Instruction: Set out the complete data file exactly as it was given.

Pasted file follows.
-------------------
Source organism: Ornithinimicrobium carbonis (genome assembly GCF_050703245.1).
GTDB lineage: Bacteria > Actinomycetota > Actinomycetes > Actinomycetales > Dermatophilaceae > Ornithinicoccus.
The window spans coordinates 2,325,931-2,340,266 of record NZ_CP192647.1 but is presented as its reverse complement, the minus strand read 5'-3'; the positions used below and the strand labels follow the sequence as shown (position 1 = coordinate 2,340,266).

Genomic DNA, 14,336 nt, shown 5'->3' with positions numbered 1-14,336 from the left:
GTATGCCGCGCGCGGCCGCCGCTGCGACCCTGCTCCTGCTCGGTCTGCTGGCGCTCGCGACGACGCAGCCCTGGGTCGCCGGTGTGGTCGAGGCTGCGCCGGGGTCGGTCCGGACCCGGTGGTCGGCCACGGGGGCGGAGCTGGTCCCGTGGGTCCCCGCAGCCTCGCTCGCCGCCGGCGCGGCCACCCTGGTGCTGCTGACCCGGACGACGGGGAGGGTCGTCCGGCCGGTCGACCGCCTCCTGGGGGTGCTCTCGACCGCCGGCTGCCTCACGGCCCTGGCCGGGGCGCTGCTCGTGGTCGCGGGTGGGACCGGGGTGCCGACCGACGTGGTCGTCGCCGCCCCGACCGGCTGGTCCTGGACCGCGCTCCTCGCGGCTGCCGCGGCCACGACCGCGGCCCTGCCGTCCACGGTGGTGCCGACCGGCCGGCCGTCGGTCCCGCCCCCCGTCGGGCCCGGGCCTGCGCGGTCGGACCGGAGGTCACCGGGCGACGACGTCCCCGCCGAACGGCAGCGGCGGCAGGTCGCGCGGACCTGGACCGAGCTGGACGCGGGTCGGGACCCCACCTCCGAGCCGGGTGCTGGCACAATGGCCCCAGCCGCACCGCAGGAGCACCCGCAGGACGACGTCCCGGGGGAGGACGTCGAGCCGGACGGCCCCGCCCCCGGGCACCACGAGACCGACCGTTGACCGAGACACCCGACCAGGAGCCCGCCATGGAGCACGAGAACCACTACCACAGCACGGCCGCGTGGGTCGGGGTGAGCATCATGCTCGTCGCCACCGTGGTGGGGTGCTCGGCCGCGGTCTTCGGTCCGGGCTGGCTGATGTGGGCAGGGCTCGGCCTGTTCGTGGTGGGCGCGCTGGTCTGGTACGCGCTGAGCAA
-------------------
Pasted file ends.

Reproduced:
Source organism: Ornithinimicrobium carbonis (genome assembly GCF_050703245.1).
GTDB lineage: Bacteria > Actinomycetota > Actinomycetes > Actinomycetales > Dermatophilaceae > Ornithinicoccus.
The window spans coordinates 2,325,931-2,340,266 of record NZ_CP192647.1 but is presented as its reverse complement, the minus strand read 5'-3'; the positions used below and the strand labels follow the sequence as shown (position 1 = coordinate 2,340,266).

Genomic DNA, 14,336 nt, shown 5'->3' with positions numbered 1-14,336 from the left:
GTATGCCGCGCGCGGCCGCCGCTGCGACCCTGCTCCTGCTCGGTCTGCTGGCGCTCGCGACGACGCAGCCCTGGGTCGCCGGTGTGGTCGAGGCTGCGCCGGGGTCGGTCCGGACCCGGTGGTCGGCCACGGGGGCGGAGCTGGTCCCGTGGGTCCCCGCAGCCTCGCTCGCCGCCGGCGCGGCCACCCTGGTGCTGCTGACCCGGACGACGGGGAGGGTCGTCCGGCCGGTCGACCGCCTCCTGGGGGTGCTCTCGACCGCCGGCTGCCTCACGGCCCTGGCCGGGGCGCTGCTCGTGGTCGCGGGTGGGACCGGGGTGCCGACCGACGTGGTCGTCGCCGCCCCGACCGGCTGGTCCTGGACCGCGCTCCTCGCGGCTGCCGCGGCCACGACCGCGGCCCTGCCGTCCACGGTGGTGCCGACCGGCCGGCCGTCGGTCCCGCCCCCCGTCGGGCCCGGGCCTGCGCGGTCGGACCGGAGGTCACCGGGCGACGACGTCCCCGCCGAACGGCAGCGGCGGCAGGTCGCGCGGACCTGGACCGAGCTGGACGCGGGTCGGGACCCCACCTCCGAGCCGGGTGCTGGCACAATGGCCCCAGCCGCACCGCAGGAGCACCCGCAGGACGACGTCCCGGGGGAGGACGTCGAGCCGGACGGCCCCGCCCCCGGGCACCACGAGACCGACCGTTGACCGAGACACCCGACCAGGAGCCCGCCATGGAGCACGAGAACCACTACCACAGCACGGCCGCGTGGGTCGGGGTGAGCATCATGCTCGTCGCCACCGTGGTGGGGTGCTCGGCCGCGGTCTTCGGTCCGGGCTGGCTGATGTGGGCAGGGCTCGGCCTGTTCGTGGTGGGCGCGCTGGTCTGGTACGCGCTGAGCAA